Friday, October 16, 2009

SFF - The TV / Motion Picture Adaptations

This subject has been at the back of mind since I started my first blog.

Not, you may ask, since the excellent trilogy of movies that made up the epic The Lord of the Rings? I hear you ask. Well, no. See, the thing is, I hadn't even discovered blogs yet. There might not even have been many of them (we're definitely spoiled for choice nowadays). And most of the discussion at that time took place in two groups - the one group being loyal followes of JRR Tolkien's work who were discussing the path Peter jackson took in adapting the novels for the big screen, the other group being those who had never even read the books before (shame on you!) and proceeded to either "Wow!" the movies, "It was okay, just too damn long," the movies, or not even watch it because "Faries and magic and crap like that isn't real, so I don't have time for it!" the movies. Now, I'm not saying there weren't discussions about future adaptations of SFF taking place - I'm saying that it just didn't seem to be anything particularly worth talking about. It was a coup, and most people thought it wouldn't be repeated.

But times have changed. I take as my prime examples the impending Pilot-shoot of George RR Martin's A Game of Thrones and the news that Peter V Brett's debut, The Painted Man / The Warded Man, is now optioned to become a motion picture. There are many more examples (the practically forgotten news of Terry Brooks' The Elfstones of Shannara movie, the -necessarily- dumbed-down The Legend of the Seeker. etc); practically every week new announcements are popping up, and there are a slew of projects busy taking shape as you read and a type this. My questions are the following:

1) What is the best medium for an adaptation - a TV series, done by those who know how (HBO?), or a movie done by a Hollywood studio?

2) If a motion picture is made, can the way these movies are made be changed to suit the material? For example, should SFF movies be longer, lets say 8 - 10 hours, with breaks in between? This would allow for proper character development, etc.

3) Which SFF novels (either stand-alone or in-series) do you think she be given an attempt?

4) Should we really take these movie- or TV-adaptions as seriously as we do? Author Steve Gould once said something to the effect of "The movie doesn't change my book in any way. There it is on the shelf - exactly the same as the day it was published."

For my part, in answer to the questions:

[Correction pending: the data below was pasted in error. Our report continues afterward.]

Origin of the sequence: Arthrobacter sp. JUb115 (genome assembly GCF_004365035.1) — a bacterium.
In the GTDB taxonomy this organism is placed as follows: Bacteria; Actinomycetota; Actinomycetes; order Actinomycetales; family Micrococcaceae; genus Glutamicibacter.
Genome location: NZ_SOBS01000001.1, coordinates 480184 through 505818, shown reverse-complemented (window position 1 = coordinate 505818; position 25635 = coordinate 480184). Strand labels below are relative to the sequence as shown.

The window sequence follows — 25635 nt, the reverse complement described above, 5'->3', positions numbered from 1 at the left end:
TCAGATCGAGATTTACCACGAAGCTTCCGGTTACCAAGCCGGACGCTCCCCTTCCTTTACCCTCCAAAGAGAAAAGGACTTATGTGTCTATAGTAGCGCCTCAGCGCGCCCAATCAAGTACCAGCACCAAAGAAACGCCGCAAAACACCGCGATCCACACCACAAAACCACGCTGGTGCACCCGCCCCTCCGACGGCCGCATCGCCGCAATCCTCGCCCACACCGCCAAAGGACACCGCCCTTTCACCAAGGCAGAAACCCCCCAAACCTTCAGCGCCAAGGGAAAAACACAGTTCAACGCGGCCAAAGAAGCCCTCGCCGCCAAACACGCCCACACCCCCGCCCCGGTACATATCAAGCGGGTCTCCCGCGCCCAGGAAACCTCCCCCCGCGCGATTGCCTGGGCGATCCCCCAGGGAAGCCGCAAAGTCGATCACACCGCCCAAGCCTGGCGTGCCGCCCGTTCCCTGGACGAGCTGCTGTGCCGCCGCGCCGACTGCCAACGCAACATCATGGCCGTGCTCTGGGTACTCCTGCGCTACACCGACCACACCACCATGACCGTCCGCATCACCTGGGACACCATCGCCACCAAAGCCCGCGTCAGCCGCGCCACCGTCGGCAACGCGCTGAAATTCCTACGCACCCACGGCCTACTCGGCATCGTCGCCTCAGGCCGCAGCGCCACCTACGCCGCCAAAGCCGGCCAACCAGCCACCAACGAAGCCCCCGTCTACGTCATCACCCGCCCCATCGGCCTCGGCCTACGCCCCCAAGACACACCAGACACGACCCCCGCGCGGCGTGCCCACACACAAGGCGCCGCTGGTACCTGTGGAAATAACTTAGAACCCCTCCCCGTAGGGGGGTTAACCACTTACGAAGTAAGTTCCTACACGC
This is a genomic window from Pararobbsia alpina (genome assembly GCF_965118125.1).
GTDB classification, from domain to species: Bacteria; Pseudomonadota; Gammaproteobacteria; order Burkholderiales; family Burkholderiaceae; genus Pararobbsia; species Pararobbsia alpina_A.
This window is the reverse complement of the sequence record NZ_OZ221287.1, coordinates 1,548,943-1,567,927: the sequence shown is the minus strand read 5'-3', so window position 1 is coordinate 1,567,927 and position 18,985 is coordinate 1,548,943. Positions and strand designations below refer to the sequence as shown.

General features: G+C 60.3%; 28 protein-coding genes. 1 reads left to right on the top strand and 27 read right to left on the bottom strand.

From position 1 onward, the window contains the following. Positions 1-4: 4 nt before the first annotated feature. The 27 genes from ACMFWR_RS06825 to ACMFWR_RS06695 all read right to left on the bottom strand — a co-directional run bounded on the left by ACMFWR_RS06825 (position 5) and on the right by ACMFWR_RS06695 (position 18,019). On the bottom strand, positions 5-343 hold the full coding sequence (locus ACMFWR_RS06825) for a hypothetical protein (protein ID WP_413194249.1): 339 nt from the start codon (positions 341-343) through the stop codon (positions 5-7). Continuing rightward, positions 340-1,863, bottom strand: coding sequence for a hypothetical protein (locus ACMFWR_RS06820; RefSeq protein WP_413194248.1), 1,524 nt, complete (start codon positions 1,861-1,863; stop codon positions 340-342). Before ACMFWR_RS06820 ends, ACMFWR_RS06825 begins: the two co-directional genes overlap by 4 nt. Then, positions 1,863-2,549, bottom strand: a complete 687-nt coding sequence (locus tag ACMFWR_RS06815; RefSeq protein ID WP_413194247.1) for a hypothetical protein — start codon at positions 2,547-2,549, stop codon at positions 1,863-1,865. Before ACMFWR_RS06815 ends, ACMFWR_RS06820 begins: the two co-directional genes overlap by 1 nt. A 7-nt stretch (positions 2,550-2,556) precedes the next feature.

1) I vote for TV; TV offers not only the possibility of not having to change events so that the entire plot fits into 2, 2.5 hours on screen, but also allows for a more sustained (and therefore, more memorable) experience.

2) If movies have to be made, then I vote make them longer. It's the only way.

3) Steven Erikson's Malazan series and James Barclay's Raven-series are at the top of my list of must-be-done. :-)

4) Absolutely not. It's excruciating having to wait for A Game of Thrones and The Eye of the World, and I'm positive that most of us will be disappointed to some degree, but like Steve Gould says, the books will never change. That's were it began, that's where it'll end. :-)

So, what do you all think?


Mike said...

OK, Dave, here goes:

1) I agree, TV's the way to go. Most books really need the "spread-out-ness" that a TV series affords.

2) I don't think movies are a good medium for most books, no matter what you try. It's a rare book that doesn't spend a great deal of time on the "internals" of character, and that just doesn't adapt well to the big screen. Good SFF movies need to start with material written specifically for the big screen.

3) Hmmm, that's a hard one. I'd have to go with David Weber's Honor Harrington series. Although the books have a lot of character development in them, the military scifi material would provide plenty of action.

4) No way. When you compare the movie to the original novel of, say, Stephen King's Christine, you can see the two are really aimed at two different audiences; in this case, the movie is much more humorous while the novel is much scarier. When the two are that much different, it's difficult to take the movie too seriously.

Hope that covers it all. By the way, I enjoy the blogs!

Mike Southern

Dave-Brendon de Burgh said...

Hey Mike, thanks for the comments!

I have to agree about Military SF - they are definitely excellent movies waiting to be be made. And your point about Christine is a good one - have you heard they're remaking IT? They better do a good job this time! :-)


Mike said...

Remaking IT? Now, that's scary! I think IT may be King's best novel other than The Stand, what with the whole multiple-viewpoint/dual time frame thing; but that makes it way too complicated for almost any visual format I can imagine. The miniseries was just flat.

BTW, good luck with your novel. I've been working on a Greek myth/sword & sorcery novel in spurts for some time. Sometimes it's hard to keep up the emotional energy that writing fiction requires. At least you're surrounded by writers who can encourage you!

Dave-Brendon de Burgh said...

I remembered loving the mini-series when I was younger, and when I re-watched it I thought, "Huh? This is crap!", so I'm pretty chuffed that it'll be redone, but it's definitely going to be a tall order. :-)

Thanks, Mike - I completed almost 3000 words last night, introduced 4 characters, and the world will be ending in an hour, so it's all good. :-)

Mike said...

I don't know about that "world will be ending in an hour" stuff... but the rest of it sounds really good! It's amazing how much difference a little excitement can make when you're creating (or ending) a new world, isn't it?